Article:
A royal solution to the flight of the GAA players

A royal solution to the flight of the GAA players

This week has been all about those keen to step away from the limelight in favour of seeking out an independent life of their own.

Those Gaelic footballers happy to forego the O’Byrne Cup for a bit of travelling. And Meghan Markle and Prince Harry, whose readiness to step away from their duties has already seen their waxworks dropped from the royal panel at Madame Tussauds.

We can almost picture Harry as impetuous young hurler Phil Kelly (played by Liam Heffernan) in classic RTÉ film Clash of the Ash, coldly disregarding his granny’s pleas to sit the Leaving, flaking a representative of the tabloid press during a minor match, and departing abruptly on a bus to, seemingly, Canada.

With Gina Moxley as Meghan, dispatching her man from Fermoy onto the tender mercies of the cruel world with the plea: “Take it any way you can get it, boy.”

There may have to be a job in the bank now for Harry. And it is left to the rest of us to agonise over The Sacrifices and The Demands that are turning these young men away from GAA and royalservice respectively, in the prime of their lives.

At least with the Gah we had fair warning. While we were generally under theimpression that Harry had things soft enough, the bit of inconvenience notwithstanding, we have been well aware, for a long time now, of theterrible hardship suffered by the countyman.

In homes where a nightly reflection is still in vogue, a prayer of thanks is invariably offered that nobody in the house was burdened with the talent to make the county.

So we can’t be terriblysurprised that he is finally throwing his hat at it. Or tThat more than 70 of last season’s countymen have opted out this year, by all accounts.

Yet almost as much hysteria has surrounded the missing panellists as the ‘rogue royals’, as the Daily Mail’s emergency 17-page section dubbed them.

Naturally, our first instinct is to panic and put this down, like every other Gah issue, to ‘structures’.

But we may be looking at this one all wrong. It may well be that this ability to walk away from the Gah could prove to be one of the Gah’s greatest strengths.

Because a mind of your own is belatedly becoming the most prized commodity in sport.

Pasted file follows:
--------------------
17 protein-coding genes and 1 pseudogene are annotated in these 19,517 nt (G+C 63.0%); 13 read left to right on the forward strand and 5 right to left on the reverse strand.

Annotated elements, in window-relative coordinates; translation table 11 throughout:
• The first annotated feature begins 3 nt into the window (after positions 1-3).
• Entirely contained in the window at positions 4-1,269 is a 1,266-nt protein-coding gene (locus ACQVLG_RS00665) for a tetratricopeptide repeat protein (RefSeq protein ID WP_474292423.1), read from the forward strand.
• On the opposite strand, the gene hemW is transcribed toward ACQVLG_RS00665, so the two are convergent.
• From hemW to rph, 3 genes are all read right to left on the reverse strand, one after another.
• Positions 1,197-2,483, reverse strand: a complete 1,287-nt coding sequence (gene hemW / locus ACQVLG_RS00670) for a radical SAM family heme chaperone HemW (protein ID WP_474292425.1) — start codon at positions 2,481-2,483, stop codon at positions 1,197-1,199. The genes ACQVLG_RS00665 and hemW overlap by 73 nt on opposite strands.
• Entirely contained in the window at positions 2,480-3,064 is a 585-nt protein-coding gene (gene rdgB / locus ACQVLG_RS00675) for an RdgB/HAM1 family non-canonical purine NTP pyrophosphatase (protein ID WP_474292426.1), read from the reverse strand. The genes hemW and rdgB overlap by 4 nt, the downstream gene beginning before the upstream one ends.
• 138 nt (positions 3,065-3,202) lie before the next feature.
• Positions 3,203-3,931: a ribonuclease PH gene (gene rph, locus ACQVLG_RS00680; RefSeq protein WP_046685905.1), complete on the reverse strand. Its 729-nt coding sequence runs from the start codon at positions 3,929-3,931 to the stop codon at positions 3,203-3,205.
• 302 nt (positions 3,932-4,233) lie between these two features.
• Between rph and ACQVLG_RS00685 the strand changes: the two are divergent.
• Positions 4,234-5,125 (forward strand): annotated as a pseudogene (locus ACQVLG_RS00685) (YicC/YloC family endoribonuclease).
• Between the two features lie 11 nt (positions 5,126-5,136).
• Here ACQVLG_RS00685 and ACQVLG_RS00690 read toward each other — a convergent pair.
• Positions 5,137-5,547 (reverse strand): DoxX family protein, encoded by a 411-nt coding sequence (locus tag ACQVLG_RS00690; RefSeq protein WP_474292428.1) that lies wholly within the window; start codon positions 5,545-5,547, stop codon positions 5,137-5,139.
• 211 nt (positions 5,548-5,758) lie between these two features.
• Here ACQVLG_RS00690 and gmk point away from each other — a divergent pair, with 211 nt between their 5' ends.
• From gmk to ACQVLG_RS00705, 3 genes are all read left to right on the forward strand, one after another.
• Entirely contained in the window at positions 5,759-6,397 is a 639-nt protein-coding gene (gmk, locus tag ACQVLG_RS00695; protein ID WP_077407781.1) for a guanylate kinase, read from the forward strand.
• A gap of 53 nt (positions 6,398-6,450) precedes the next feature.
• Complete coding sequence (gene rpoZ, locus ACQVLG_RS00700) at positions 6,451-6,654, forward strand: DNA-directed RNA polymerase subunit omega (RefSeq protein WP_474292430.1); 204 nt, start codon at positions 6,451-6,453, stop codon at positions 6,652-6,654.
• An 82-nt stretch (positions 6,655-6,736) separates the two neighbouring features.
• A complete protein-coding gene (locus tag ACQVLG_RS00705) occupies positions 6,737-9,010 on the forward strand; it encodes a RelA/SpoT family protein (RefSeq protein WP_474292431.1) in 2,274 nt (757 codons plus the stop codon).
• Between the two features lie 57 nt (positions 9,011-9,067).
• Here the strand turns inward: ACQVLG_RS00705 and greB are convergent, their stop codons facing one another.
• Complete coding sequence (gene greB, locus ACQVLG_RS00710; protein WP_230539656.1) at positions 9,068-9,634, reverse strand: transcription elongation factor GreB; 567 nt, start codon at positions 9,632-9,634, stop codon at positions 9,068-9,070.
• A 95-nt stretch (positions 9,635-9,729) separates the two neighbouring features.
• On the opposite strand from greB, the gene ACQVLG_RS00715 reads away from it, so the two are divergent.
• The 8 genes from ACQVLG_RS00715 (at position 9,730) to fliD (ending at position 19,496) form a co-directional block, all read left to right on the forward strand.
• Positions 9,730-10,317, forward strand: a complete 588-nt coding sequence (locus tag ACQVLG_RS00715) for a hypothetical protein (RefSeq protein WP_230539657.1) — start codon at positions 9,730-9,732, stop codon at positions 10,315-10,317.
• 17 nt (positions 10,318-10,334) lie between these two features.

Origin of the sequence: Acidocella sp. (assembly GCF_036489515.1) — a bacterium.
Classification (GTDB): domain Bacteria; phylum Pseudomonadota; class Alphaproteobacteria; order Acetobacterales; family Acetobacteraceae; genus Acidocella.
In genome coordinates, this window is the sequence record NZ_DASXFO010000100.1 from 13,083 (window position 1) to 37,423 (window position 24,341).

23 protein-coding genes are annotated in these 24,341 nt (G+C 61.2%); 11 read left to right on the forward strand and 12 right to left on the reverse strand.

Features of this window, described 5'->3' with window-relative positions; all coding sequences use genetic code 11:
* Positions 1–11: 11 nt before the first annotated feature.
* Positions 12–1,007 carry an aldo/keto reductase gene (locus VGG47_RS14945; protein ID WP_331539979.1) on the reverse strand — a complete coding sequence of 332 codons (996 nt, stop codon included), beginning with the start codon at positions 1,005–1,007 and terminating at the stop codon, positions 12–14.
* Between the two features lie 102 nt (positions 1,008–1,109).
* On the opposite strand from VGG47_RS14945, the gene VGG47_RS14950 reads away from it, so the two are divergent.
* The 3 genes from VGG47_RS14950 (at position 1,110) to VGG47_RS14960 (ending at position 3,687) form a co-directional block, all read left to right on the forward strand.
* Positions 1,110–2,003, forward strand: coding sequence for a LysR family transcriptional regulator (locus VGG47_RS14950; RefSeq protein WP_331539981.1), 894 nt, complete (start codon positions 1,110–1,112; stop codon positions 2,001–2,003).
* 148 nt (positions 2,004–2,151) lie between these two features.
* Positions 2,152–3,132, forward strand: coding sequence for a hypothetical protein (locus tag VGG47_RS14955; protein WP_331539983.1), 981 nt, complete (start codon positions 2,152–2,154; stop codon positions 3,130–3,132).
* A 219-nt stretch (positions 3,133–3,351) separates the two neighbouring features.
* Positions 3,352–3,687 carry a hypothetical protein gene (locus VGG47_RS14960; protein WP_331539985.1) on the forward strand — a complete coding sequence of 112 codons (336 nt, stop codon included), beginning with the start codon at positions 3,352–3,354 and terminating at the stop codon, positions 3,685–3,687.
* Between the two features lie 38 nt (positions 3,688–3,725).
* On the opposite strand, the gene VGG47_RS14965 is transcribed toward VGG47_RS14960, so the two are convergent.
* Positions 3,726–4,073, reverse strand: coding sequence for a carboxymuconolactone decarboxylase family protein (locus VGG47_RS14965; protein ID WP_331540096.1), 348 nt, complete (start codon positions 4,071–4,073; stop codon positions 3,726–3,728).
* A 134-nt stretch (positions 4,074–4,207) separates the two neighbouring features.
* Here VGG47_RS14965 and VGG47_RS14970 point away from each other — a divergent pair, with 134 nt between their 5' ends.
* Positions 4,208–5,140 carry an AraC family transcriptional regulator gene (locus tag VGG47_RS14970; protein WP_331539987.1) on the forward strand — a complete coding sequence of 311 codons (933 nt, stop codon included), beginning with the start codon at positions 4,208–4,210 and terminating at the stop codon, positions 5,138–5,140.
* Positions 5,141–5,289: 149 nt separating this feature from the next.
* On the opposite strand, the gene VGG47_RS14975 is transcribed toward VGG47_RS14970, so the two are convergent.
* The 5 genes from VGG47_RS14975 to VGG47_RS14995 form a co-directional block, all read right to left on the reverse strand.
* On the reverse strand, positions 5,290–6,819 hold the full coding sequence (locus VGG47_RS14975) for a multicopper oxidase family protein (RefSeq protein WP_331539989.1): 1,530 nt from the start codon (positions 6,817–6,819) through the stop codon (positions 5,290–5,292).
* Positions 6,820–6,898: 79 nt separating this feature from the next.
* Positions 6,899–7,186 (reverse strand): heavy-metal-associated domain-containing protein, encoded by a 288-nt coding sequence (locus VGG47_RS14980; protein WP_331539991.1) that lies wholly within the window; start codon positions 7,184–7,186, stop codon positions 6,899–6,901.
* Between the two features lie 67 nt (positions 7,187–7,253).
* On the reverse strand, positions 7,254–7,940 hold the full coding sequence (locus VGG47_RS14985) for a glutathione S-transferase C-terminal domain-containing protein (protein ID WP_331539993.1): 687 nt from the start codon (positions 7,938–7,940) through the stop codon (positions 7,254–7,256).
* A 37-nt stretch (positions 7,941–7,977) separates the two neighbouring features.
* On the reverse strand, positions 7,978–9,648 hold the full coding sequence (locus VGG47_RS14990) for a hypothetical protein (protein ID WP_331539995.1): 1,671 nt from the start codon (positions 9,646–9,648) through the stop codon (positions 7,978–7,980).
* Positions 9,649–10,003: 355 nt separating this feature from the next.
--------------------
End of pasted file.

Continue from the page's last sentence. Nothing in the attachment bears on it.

In this regard, it appears we may have been looking at things all wrong in rugby.

Citizens of Rugby Country will have been under theimpression that everything worthwhile in the sport could be achieved by sticking devoutly to a ‘process’. And clocking up a prescribed number of ‘carries’ and so forth.

Yet a new study conducted by Andrew Manley and Shaun Williams of the University of Bath concludes that an over-reliance on performance data is producing players without instincts, used to being told exactly what to do and unable to react when a game is going against them.

Not to mind the demandsassociated with crunching all those numbers. “Life for players is mechanistic andrestrictive. Too much data is limiting players with pressure to perform to the stats and the anxiety around that having a detrimental cost in terms of enjoyment and performance,” Dr Williams told The Guardian.

Maybe Harry, too, had enough of hitting his wavetargets on royal outings, had grown weary of studying his diplomatic work-ons.

Instead of developing free thinkers, this phenomenon has also given rise to a certain breed of chancer, as Ronan O’Gara laments in this week’s Irish Examiner column: “They are called statisticsmanipulators, lads who play their rugby to hit a set amount of rucks and get their set number of tackles. And all the while offering little material edge to their team-mates.”

Whatever causes this slavish devotion to numbers and systems and structure, what better way to solve it than by letting players off to explore the world instead of togging out in the FBD League?

And what better sign that a player’s instincts are intact than him knowing it’s time to jack it all in for a while?

Indeed, as Gaelic footballers increasingly depart the rat race of sport to relax in gainful employment, the GAA may give thanks for the release of this safety valve that could prevent the game overheating and melting down altogether.

County boards across the land are mired in financial grief due to the millions being forked into player ‘performance’ across interminable campaigns where there might be one meaningful match.

But the more players feck off and dip back in when it suits, the nearer we must be to the arrival of what would be a true revolutionary: the less-is-more county manager.

The GAA arms race was always fueled by rumour and counter-punch. That crowd were supposedly up at 6am running up a mountain, so we’ll be up and down blindfolded twice by half-five.

But what if it now goes out of fashion to have panels of lads willing to do exactly what they are told, however ridiculous?

To placate the independent thinkers, surely it’s time for a spell where everyone is hearing how little the other crowd are doing. And how handy they have it.

Where there’s a laissez-faire gaffer in charge who’ll welcome Phil Kelly off the bus, once he has seen enough of London. Who’ll assure him of a grand lie-in every Saturday morning and not to worry one bit about having a few pints during the week.

Maybe even see about that job in the bank after all. And while they’re organising the best of both worlds, what about setting him up in a nice little pad like FrogmoreCottage for the winter?

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